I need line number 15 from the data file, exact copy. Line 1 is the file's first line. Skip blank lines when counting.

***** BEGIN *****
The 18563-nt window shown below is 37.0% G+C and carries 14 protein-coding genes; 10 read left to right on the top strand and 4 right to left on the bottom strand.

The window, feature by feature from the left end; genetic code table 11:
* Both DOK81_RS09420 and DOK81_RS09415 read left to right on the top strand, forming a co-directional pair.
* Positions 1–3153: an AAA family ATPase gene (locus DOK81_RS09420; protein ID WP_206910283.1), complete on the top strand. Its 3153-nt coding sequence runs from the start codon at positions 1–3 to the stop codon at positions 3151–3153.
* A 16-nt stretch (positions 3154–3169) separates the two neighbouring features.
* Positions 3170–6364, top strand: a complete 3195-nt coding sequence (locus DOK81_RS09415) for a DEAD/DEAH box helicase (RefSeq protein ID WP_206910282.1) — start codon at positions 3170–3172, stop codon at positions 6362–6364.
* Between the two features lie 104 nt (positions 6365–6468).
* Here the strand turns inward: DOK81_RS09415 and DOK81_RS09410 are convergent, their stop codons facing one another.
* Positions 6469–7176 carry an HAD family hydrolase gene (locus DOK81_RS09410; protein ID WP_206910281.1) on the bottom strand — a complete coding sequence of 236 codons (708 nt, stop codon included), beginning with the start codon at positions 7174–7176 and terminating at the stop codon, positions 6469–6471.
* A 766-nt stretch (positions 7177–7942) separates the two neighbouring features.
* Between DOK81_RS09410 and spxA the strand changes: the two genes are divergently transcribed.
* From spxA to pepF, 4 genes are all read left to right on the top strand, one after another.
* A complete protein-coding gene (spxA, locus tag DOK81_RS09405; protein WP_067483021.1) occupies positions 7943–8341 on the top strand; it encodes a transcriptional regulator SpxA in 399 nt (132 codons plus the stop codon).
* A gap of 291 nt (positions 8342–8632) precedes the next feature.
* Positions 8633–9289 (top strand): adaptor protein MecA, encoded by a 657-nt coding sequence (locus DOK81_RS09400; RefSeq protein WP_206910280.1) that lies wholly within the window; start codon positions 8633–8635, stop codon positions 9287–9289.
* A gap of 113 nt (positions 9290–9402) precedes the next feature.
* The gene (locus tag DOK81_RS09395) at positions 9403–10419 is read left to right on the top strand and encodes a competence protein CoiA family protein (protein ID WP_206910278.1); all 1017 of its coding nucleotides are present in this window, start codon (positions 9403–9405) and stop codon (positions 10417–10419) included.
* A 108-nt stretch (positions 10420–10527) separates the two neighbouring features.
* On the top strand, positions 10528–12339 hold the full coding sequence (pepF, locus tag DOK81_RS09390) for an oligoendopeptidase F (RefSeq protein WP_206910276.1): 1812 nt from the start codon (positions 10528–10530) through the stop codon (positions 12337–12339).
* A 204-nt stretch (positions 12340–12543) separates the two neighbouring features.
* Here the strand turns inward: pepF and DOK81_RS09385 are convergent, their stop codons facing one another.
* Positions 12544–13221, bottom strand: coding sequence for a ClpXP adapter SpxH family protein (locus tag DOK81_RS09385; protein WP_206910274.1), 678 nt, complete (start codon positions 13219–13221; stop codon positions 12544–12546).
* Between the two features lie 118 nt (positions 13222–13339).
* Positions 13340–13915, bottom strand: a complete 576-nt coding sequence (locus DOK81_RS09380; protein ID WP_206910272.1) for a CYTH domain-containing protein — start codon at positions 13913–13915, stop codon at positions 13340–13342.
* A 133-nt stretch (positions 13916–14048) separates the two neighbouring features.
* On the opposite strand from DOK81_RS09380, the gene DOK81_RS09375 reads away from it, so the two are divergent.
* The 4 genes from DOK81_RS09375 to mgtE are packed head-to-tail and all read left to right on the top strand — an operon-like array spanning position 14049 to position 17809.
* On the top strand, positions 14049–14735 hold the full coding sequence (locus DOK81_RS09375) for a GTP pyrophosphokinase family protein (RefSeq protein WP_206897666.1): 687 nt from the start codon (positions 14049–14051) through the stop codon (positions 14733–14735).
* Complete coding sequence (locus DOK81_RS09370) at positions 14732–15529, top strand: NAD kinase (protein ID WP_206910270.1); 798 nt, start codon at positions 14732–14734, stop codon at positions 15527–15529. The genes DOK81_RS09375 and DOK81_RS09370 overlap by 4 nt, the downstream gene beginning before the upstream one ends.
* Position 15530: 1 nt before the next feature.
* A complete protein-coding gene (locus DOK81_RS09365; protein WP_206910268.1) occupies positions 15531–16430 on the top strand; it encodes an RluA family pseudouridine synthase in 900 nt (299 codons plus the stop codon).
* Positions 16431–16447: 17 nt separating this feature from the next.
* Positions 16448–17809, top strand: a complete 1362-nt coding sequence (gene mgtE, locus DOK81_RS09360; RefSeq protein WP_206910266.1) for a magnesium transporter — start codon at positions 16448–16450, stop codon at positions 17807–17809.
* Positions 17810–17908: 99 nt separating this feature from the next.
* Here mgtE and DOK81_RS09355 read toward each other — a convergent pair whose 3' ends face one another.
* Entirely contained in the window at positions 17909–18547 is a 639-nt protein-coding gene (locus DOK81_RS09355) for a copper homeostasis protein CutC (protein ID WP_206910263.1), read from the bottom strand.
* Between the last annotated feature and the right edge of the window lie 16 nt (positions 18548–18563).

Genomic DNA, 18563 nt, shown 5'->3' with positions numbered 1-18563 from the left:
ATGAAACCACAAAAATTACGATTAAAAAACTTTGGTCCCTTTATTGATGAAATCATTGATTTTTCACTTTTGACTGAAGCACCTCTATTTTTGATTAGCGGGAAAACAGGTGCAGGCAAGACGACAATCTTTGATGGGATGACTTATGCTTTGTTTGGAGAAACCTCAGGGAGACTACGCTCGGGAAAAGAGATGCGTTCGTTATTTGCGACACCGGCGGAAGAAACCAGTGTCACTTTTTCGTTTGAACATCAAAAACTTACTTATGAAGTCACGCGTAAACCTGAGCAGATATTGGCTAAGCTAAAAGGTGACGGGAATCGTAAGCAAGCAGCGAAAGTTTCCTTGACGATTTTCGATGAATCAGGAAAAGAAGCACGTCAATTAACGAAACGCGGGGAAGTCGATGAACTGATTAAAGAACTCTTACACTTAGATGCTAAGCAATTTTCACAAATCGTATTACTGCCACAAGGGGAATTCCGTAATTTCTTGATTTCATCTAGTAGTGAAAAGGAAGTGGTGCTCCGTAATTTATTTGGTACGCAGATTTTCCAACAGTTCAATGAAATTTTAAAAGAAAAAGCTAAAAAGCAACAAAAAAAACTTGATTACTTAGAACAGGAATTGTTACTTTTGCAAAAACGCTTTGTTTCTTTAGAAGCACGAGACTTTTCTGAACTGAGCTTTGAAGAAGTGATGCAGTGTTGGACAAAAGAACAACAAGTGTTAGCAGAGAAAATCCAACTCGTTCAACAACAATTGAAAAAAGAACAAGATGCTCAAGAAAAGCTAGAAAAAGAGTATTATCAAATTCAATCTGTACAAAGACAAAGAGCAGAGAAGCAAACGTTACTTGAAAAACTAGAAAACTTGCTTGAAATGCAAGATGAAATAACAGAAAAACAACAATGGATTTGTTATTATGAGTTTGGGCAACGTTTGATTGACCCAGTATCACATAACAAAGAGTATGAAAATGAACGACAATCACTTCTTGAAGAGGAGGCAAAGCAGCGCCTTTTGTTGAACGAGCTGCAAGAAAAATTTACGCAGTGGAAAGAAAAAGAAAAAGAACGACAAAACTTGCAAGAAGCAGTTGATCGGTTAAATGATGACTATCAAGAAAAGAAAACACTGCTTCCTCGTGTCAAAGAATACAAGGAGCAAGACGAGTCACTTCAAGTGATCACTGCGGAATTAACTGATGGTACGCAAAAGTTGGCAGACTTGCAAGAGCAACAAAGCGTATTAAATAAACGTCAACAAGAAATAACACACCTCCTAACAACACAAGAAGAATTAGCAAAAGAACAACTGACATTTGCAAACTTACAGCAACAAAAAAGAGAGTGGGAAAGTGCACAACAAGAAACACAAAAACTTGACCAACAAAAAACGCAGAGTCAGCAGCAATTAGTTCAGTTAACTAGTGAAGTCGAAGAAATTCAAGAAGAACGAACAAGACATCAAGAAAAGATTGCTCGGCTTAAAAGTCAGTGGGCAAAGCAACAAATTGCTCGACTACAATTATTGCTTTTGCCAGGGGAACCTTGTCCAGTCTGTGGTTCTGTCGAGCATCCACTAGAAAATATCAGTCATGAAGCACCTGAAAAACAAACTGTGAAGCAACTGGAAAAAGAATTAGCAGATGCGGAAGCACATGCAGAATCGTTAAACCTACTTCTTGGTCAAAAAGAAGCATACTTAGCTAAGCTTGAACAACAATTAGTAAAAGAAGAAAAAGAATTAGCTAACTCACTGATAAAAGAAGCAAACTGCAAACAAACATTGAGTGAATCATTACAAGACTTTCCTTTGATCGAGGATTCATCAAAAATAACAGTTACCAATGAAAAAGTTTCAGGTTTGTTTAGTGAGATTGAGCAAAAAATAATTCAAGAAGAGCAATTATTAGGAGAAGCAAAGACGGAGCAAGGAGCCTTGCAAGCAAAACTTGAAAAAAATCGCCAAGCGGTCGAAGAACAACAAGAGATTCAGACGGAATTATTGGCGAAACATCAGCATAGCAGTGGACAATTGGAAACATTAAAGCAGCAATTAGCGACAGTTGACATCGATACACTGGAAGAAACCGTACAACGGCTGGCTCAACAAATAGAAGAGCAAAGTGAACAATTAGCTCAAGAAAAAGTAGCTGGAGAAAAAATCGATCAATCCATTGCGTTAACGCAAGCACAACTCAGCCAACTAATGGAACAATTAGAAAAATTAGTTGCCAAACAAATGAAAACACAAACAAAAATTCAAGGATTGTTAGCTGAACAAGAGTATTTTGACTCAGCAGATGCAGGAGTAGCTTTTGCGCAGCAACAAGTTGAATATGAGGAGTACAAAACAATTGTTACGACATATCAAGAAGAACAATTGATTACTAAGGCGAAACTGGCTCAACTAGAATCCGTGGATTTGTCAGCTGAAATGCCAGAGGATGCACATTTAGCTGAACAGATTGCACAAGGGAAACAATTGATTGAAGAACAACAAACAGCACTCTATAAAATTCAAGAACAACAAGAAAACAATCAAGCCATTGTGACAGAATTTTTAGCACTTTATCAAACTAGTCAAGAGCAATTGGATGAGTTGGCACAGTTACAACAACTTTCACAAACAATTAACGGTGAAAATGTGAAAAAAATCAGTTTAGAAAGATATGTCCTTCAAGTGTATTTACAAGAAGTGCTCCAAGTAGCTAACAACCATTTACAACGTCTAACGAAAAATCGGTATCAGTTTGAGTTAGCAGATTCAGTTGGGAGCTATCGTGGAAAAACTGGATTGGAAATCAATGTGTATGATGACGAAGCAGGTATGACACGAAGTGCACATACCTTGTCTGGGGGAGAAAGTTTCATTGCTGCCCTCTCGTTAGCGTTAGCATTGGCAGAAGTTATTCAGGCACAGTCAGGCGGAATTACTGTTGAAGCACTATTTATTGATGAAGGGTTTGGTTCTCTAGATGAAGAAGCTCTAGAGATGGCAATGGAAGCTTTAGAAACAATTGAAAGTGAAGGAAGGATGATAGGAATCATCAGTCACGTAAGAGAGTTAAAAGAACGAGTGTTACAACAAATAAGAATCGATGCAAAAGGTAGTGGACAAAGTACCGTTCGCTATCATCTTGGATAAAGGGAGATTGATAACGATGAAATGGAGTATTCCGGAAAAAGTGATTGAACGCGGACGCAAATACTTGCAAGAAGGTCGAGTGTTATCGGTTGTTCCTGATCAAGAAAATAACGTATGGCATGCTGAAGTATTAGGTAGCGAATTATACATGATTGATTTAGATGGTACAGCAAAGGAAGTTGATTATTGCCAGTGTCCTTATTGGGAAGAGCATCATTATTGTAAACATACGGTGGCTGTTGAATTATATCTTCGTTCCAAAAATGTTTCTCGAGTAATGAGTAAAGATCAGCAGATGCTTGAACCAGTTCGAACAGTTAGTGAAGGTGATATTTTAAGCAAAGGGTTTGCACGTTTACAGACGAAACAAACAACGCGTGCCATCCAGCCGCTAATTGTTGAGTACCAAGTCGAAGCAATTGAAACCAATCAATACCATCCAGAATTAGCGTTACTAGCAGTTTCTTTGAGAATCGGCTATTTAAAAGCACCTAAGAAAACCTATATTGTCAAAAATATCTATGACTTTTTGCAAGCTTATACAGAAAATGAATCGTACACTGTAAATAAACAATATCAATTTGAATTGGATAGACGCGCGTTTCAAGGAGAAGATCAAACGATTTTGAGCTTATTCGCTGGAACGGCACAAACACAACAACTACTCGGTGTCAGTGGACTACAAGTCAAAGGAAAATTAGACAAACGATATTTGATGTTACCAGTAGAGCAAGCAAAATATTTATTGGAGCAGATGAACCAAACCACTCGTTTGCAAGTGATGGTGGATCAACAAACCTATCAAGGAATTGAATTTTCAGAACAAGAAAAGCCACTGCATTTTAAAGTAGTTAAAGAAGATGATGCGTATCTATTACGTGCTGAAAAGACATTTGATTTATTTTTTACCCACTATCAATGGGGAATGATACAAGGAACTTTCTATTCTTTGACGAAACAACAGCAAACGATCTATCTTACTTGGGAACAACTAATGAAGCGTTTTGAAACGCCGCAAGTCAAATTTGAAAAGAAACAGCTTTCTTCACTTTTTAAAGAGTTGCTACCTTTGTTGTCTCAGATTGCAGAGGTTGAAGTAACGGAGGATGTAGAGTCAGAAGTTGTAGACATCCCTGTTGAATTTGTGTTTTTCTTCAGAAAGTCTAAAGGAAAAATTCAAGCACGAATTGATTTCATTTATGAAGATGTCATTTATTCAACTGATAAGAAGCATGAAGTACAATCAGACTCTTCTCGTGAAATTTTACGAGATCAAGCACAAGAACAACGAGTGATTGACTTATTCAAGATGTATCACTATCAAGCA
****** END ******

* Positions 8633–9289 (top strand): adaptor protein MecA, encoded by a 657-nt coding sequence (locus DOK81_RS09400; RefSeq protein WP_206910280.1) that lies wholly within the window; start codon positions 8633–8635, stop codon positions 9287–9289.